A change of heart: Research indicates there are newer effective ways to prevent cardiovascular issues

(BPT) - Cardiovascular (CV) disease affects nearly half of all adult Americans[i] and is the leading cause of death in the U.S. Although it constitutes one of the most significant challenges facing the medical community, confusion remains around which therapies are best to manage the disease and prevent heart attack, stroke and death. For the 48% of adults in the U.S. with heart disease,[i] the American College of Cardiology (ACC) and American Heart Association (AHA) continue to recommend statins for at-risk patients. However, doctors are prescribing statins alongside drugs that the latest research shows may not work.

Two Steps Forward, One Step Back

Doctors began prescribing extended release niacin in the 1950s and fenofibrates in the 1970s, first in France and then eventually in the U.S., to help patients with heart disease lower their cholesterol.[ii],[iii] Then, statins were approved in the late 1980s to help prevent CV risks such as heart attack, stroke and death from heart disease.[iv] Since then, tens of millions of people have been prescribed statins, many in combination with extended release niacin or fenofibrates.[v]

However, in just the last decade, studies have shown that extended release niacin and fenofibrates are not effective in reducing the risk of cardiac events, such as a heart attack or stroke, even in combination with a statin.[vi],[vii] For example, in a randomized, placebo-controlled Lipid Study of ACCORD (Action to Control Cardiovascular Risk in Diabetes), researchers found a lack of efficacy for what was then a blockbuster drug — fenofibrate — in patients with diabetes who were taking statins.[vii] The largest study of extended release niacin, which included more than 25,000 people with heart disease, was published in The New England Journal of Medicine showing a similar lack of efficacy.[vi]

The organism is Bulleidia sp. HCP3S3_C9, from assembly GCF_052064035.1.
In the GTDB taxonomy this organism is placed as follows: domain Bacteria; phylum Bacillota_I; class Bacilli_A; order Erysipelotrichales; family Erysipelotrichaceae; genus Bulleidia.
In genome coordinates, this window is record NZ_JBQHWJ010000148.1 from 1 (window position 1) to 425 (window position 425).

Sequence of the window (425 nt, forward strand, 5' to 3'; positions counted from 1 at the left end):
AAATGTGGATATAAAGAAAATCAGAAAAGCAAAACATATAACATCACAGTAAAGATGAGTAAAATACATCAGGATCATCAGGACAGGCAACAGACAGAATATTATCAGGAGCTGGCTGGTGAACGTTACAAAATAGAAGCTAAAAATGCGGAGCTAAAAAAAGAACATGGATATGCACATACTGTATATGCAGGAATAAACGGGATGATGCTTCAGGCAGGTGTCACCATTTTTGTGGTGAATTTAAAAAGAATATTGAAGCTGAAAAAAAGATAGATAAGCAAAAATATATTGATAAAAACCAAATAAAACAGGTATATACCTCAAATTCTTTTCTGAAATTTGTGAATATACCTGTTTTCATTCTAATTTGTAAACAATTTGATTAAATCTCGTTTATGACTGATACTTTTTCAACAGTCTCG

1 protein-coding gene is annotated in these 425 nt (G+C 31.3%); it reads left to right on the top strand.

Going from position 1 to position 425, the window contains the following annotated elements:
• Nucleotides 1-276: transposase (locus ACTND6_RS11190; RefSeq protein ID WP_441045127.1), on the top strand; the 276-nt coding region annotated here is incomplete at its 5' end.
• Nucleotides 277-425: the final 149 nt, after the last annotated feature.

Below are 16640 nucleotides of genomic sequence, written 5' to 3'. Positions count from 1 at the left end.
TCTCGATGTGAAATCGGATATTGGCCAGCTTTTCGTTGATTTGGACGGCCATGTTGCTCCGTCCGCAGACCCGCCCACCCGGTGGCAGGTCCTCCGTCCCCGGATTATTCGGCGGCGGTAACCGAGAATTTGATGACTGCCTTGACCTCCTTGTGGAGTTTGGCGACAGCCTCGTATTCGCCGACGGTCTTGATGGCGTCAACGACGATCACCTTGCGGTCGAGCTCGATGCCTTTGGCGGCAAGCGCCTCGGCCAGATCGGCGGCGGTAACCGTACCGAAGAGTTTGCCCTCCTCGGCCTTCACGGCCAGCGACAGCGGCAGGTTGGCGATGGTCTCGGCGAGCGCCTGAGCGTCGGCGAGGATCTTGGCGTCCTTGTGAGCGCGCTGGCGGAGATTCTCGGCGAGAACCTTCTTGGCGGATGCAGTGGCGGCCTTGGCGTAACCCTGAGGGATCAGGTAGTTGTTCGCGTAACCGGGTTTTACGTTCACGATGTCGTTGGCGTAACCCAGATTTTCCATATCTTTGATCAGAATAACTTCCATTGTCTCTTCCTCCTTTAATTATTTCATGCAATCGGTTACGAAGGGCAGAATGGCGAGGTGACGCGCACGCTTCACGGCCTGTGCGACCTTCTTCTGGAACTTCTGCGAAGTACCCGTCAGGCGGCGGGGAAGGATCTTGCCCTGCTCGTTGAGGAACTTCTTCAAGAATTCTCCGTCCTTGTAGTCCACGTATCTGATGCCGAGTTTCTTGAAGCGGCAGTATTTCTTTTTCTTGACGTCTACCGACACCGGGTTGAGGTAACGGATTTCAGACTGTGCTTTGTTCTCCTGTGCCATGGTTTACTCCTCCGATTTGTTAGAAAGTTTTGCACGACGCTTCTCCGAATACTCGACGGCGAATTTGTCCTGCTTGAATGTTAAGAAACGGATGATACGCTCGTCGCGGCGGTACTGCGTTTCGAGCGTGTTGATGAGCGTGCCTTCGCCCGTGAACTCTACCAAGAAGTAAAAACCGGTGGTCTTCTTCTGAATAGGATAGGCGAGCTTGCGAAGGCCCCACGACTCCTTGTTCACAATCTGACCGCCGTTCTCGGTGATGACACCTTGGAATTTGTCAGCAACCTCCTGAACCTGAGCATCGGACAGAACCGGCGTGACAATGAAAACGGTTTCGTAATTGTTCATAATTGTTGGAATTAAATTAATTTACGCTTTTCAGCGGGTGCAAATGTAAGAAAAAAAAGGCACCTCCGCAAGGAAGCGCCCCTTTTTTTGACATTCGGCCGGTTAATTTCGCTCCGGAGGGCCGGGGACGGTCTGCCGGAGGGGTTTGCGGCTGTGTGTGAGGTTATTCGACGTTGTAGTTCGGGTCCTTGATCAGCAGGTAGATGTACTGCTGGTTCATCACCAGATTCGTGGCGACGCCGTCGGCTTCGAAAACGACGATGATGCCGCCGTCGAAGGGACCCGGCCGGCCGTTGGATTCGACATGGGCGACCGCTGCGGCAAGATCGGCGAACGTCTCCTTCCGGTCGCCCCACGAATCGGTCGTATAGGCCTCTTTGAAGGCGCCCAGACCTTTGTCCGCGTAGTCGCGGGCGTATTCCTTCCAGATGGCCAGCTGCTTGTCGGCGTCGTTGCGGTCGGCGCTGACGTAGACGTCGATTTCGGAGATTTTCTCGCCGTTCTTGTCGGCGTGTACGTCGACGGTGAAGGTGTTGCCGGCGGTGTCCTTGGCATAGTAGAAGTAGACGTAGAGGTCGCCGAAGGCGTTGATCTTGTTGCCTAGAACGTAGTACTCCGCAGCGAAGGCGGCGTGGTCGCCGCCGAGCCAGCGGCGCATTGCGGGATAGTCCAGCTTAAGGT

As data and studies continued to emerge, they illustrated that the potential benefit of extended release niacin and fenofibrates no longer outweigh the potential health risks when taken with statins.[vi],[vii] After this research was published, the Food and Drug Administration (FDA) took an unusual step in 2015 and withdrew its approval of extended release niacin and fenofibrates to treat cardiovascular disease in combination with statins.[viii] Yet, in 2018, the total number of prescriptions for these drugs was almost 11.5 million and many are prescribed in combination with statins.[ix],[x] It is important for consumers to reconsider if they should still be on these drugs.

“Statins have been a great advancement in the cardiovascular space,” said Norman Lepor, M.D., of Smidt/Cedars-Sinai Heart Institute and Geffen School of Medicine at UCLA. “But for many people, they’re not enough. Physicians, health care providers and patients should know that there are new scientific data regarding medications and treating cardiovascular risks, including elevated triglycerides and/or diabetes, and those that further reduce LDL-cholesterol.”